Despite the international community’s strong desire for the leaders to reconcile, the actual implementation of European proposal seems to be long and thorny. Days after negotiations, Serbian President Aleksandar Vučić publicly announced in a domestic press conference that the talks were ‘nothing special’[7]. As public opinion polls show, Serbs do not want to give up on Kosovo, which has been at the very core of Vučić‘s nationalist narratives. A quarter of the population thinks that returning Kosovo to Serbia, with a wider autonomy, would be the best outcome of the dialogue [8]. The plan implies, inter alia, that Serbia will not prevent Kosovo’s entry into international organisations. Nevertheless, it is highly unlikely that Aleksandar Vučić who repeatedly said that Serbia would never accept Kosovo’s accession to the UN or recognise its independence will show flexibility in this regard. As a consequence, current dialogue between Serbia and Kosovo can not be considered a historic opportunity for a lasting peace but it will at least facilitate a more constructive approach to the neighbours’ bilateral relations.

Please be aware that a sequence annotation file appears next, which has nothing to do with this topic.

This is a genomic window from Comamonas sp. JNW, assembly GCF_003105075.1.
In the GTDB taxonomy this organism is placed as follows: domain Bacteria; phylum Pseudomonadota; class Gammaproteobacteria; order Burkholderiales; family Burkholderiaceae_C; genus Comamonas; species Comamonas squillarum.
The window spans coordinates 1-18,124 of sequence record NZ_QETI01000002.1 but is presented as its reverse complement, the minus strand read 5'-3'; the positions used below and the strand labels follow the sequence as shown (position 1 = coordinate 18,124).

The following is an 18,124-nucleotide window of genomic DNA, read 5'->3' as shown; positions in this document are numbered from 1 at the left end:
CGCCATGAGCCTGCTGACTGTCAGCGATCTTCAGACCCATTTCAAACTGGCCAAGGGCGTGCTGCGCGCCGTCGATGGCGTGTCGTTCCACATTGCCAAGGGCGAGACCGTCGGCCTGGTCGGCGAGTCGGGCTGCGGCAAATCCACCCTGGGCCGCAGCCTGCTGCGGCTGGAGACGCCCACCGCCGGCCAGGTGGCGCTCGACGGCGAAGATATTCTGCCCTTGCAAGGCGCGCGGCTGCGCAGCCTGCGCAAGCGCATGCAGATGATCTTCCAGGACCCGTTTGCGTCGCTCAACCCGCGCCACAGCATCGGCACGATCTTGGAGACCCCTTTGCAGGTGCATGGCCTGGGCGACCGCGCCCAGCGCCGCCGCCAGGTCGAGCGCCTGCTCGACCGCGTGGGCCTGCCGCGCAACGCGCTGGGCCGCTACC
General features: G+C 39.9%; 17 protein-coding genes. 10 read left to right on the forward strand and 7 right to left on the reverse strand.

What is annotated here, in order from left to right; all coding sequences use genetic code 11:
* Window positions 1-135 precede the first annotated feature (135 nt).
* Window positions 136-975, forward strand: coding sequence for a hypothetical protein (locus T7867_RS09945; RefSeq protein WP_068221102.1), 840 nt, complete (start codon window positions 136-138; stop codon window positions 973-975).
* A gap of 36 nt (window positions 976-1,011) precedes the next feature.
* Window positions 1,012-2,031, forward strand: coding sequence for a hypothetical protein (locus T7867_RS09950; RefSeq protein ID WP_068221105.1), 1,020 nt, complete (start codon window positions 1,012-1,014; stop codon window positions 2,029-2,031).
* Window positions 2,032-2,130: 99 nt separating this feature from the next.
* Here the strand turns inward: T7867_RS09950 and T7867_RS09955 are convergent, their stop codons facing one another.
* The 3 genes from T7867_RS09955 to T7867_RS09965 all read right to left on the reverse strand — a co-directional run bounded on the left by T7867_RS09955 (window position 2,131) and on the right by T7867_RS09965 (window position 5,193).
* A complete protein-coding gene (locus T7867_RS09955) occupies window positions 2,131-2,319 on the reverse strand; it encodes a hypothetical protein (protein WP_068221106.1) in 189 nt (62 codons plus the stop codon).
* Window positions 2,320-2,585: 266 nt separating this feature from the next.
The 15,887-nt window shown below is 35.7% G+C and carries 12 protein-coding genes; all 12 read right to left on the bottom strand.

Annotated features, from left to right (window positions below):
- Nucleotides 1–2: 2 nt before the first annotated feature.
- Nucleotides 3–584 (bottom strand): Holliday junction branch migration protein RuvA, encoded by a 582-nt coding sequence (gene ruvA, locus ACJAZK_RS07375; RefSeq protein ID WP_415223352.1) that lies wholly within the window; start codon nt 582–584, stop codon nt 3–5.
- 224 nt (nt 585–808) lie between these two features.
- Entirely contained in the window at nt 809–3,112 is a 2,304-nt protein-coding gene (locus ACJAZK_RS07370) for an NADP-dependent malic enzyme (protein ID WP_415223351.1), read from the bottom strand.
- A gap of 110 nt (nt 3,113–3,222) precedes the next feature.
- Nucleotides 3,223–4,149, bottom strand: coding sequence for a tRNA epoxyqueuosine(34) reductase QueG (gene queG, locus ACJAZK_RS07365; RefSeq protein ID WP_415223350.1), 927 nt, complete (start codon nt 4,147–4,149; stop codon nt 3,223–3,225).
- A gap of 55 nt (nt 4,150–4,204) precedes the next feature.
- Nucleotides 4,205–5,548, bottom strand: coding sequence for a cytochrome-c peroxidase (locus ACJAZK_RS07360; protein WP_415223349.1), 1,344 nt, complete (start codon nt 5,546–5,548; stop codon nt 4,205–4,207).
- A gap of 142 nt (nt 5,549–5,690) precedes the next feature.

1. Report of the Special Envoy of the Secretary General on Kosovo’s Future Status (S/2007/168, 26 March, 2007)
2. Webber, M., 2009. The Kosovo war: a recapitulation. International Affairs, 85(3), pp.447-459.
3. Webber, M., 2009. The Kosovo War: A Recapitulation. International Affairs (Royal Institute of International Affairs 1944-), 85(3), 447–459. http://www.jstor.org/stable/27695024
4. Bertelsmann Stiftung, BTI 2022 Country Report — Kosovo. Gütersloh: Bertelsmann Stiftung, 2022.
5. EEAS Press Team. Belgrade-Pristina Dialogue: EU Proposal – Agreement on the path to normalisation between Kosovo and Serbia. EEAS, 2023.
6. EWB. Kosovo leaders signed application for EU membership. EWB, 2022. https://europeanwesternbalkans.com/2022/12/14/kosovo-leaders-signedapplication- for-eu-membership/
7. Alexandra Brzozowski. Serbia, Kosovo move closer to EU-brokered deal on normalising ties. Euractiv, 2023. https://www.euractiv.com/section/enlargementneighbourhood/news/serbia-kosovo-move-closer-to-eu-brokered-deal-onnormalising-ties
8. Maja Bjeloš. Attitudes of Serbian citizens regarding relations with Kosovo and Albania, analysis of public opinion poll. BCSP, 2022. https://bezbednost.org/wpcontent/uploads/2022/03/Attitudes-of-Serbian-Citizens-Regarding-Relationswith-Kosovo-and-Albania-Analysis-of-public-opinion-poll.pdf

Picture: BBC